A group of 16 states in America - led by California - are suing President Donald Trump's government, over his decision to declare an emergency to raise money for the Mexican border wall that he has promised his voters.
It comes days after Mr Trump used emergency powers to allow him to bypass the usual process of making rules and getting money.
He declared a national emergency, and under these rules, Mr Trump can take money from military or disaster relief budgets to pay for the wall.
According to the president, there is a migration crisis at America's southern border, but this claim has been rejected by migration experts.
How to pay for the wall
The wall has been one of Trump's biggest campaign promises. He has been in talks with the government for months to get funding.
How to pay for the wall caused a standoff within Congress at the end of last year - the body which creates, debates and makes laws in the United States. It led to the longest government shutdown in American history and a refusal to pay for the wall.
Mr Trump said his new plan to declare an emergency would allow him to get almost $8bn (£6.1bn) for the wall which is a lot less than the $23bn (£17.8bn) estimated cost over all.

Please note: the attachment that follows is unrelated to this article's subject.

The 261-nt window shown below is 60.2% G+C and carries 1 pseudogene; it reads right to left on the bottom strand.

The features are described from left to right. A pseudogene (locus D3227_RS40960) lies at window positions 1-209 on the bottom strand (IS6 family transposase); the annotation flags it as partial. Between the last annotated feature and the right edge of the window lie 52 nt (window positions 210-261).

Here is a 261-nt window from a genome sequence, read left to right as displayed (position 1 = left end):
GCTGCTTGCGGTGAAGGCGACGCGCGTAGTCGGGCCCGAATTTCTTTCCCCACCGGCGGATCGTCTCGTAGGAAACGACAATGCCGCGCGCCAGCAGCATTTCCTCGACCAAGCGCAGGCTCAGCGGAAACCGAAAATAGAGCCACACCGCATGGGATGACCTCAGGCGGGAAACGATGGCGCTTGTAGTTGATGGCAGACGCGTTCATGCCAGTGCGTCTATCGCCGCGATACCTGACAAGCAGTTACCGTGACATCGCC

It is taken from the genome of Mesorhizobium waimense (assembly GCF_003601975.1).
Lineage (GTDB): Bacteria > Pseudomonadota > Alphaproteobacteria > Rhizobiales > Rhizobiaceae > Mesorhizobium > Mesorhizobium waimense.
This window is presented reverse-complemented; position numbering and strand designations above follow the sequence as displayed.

So why are states suing?
Californian Attorney General - Xavier Becerra - said his state was taking President Trump to court "to block his misuse of presidential power".
He continued "We're suing President Trump to stop him from unilaterally robbing taxpayer funds lawfully set aside by Congress for the people of our states."
Other states involved are Colorado, Connecticut, Delaware, Illinois, Maine, Minnesota, Maryland, Nevada, New Jersey, New Mexico, New York, Oregon, Hawaii, Virginia and Michigan.
The states argue that President Trump's order to move money around to pay for the wall would cost them millions of dollars.
The court action should temporarily stop Mr Trump from getting the money until it's debated in court.